Title from an article on the Globe & Mail’s site. I’m not going to read it:
The obvious answer is yes, but not just drones: our lives are interlaced with a plethora of different technologies and their associated gadets, some of which may enhance our lives, but many of which have too much downside, and the sum of which amounts to an addiction to veeblefeetzers and goldbergian claptrap. We’ve been sold a load of not-so-goods that channel the way we live and bind us to the culture of consumption. It would be interesting to know what portion of the Earth’s human population is employed in the development, production and marketing of what are essentially toys: civilization seems to have structured itself to choke itself on stuff to the extent that our escape route is not entirely clear and becomes less so by the day.
I suppose the radio and television set the tone early on in the last century, a brilliant way of extending communication and a possible step in improving the human condition. What we got was the best pavlovian Bernays sauce of conditioning through limited discussion and debate reinforced with tsunamis of emotional drek and lowest-common-denominator views of society and its discontents. What started with the promise of a vehicle for the improvement of culture and the broad dissemination of information and analysis, became, with the television, the complete medium for the perpetration of a scheme of lies and salesmanship, promoting consumption, covetous desire for baubles and meaningless status, and the preeminence of an American dream built on the pillaging of other peoples’ resources. The culture, debate, information and analysis was there, but it took a skilled and dedicated seeker to connect with it,a task that became increasingly difficult as a compliant school system largely failed to give students the requisite questioning skills before trying them loose to be good producers and consumers.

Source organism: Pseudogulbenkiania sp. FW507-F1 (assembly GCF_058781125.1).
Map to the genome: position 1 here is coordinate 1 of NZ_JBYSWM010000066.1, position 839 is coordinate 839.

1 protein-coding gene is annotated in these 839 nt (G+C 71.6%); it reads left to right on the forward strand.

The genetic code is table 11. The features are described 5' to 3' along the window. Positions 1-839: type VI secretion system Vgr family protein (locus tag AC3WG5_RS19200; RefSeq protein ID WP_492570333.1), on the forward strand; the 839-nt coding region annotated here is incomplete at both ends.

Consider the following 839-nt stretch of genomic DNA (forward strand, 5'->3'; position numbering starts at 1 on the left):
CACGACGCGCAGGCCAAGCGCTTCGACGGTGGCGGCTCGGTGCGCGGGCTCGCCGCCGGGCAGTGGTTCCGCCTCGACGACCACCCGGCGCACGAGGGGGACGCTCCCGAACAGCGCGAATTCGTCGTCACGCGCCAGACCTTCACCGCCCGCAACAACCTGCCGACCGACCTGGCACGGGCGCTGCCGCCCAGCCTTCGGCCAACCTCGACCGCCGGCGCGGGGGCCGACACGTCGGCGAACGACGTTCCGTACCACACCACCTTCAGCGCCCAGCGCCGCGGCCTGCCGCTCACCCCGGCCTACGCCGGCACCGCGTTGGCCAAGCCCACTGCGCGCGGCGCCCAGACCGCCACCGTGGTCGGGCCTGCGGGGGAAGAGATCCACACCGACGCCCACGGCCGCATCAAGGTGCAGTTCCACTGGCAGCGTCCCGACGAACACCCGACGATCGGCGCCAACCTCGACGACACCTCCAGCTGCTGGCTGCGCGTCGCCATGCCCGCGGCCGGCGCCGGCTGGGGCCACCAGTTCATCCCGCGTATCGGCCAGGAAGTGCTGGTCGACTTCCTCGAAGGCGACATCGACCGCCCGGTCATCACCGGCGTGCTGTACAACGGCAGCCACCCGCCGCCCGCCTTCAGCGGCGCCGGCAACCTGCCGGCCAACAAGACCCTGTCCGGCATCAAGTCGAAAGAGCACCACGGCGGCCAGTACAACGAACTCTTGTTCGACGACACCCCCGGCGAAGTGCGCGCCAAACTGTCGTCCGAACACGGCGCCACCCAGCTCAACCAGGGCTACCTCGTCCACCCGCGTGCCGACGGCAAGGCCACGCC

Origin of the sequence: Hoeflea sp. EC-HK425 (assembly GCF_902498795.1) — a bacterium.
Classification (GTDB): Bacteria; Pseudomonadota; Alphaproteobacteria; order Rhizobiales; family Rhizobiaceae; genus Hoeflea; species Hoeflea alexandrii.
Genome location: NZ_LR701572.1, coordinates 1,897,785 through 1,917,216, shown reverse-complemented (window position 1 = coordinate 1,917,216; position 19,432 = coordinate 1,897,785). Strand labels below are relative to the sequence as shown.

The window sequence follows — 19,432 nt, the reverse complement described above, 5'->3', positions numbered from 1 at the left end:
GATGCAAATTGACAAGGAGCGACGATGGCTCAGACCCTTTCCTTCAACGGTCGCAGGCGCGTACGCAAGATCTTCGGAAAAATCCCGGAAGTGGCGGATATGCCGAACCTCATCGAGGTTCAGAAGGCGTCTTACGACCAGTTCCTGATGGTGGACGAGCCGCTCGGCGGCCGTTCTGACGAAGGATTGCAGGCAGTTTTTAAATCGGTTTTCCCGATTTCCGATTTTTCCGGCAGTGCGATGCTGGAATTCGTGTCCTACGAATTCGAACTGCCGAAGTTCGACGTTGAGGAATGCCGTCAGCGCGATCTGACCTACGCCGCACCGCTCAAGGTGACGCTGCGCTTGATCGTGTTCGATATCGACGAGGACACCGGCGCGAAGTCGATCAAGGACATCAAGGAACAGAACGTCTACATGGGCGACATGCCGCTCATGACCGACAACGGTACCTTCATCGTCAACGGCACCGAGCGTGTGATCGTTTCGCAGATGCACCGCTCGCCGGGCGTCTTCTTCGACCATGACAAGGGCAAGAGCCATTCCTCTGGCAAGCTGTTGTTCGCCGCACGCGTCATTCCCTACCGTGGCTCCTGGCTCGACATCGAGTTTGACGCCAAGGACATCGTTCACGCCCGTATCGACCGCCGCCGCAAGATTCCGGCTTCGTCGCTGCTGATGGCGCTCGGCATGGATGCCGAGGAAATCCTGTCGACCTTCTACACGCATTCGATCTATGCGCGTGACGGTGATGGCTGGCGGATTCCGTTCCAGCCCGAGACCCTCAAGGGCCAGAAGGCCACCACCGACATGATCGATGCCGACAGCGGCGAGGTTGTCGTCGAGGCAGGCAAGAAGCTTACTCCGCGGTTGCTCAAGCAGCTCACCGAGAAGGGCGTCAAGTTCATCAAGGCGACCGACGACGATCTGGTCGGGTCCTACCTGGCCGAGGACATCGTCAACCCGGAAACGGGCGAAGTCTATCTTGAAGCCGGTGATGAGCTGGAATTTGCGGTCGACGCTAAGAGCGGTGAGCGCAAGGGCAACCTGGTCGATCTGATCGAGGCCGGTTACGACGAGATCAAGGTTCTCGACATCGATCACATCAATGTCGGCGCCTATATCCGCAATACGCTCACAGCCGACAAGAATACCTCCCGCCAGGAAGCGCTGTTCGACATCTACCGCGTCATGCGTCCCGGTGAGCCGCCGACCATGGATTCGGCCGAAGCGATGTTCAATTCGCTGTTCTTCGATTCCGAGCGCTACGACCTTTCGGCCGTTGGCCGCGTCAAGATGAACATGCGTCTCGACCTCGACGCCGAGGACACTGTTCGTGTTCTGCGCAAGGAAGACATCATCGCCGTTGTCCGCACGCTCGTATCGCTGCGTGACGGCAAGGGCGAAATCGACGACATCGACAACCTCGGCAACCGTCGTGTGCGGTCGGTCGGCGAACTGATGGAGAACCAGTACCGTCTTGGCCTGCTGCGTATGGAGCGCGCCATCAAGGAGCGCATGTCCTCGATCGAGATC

I have been good at this sort of compliance, even in the face of an education, part of it in school, a lot of it from reading, from social interactions with peers and family and, finally, from recoiling from some of the anomalies in what I was hearing/seeing, and what I perceived to be a version of real events. Here I am working on a somewhat passé computer, using a browser and blogging software, so I haven’t escaped unscathed from the onslaught, but the ad below, for our provincial political masters, one of the sleaziest governments I’ve ever encountered in person or in story tells me that we haven’t learned much. We haven’t learned that any technology can be bent to the rules of crass commercialism in the service of colonization by capital. The Internet, like radio and television, seemed to start out as a medium of contact and discourse, but has evolved into a maze of pornography, cute cat videos, a shitstorm of political venom and yet another bully pulpit for oil lobbies and other destructive groups.
This is not to say that there isn’t a ton of good material and fine journalism and rhetoric out there, that there aren’t loads of inspired images and sounds, some that go beyond simple entertainment to provoke thought and engage the viewer in a constructive interaction with others, but without actually putting the thesis to the test, a browse through a day’s Facebook posts seems to confirm it, as do the frequent arrests of people from all walks of life for charges relating to porn.
It is yet again an instance of doing what comes easily to us rather than tackling what really needs to be done.
Meanwhile, here’s a link to a video of the late Charlie Haden playing with none other than Ginger Baker (who’d-a thunk it) and Bill Frisell: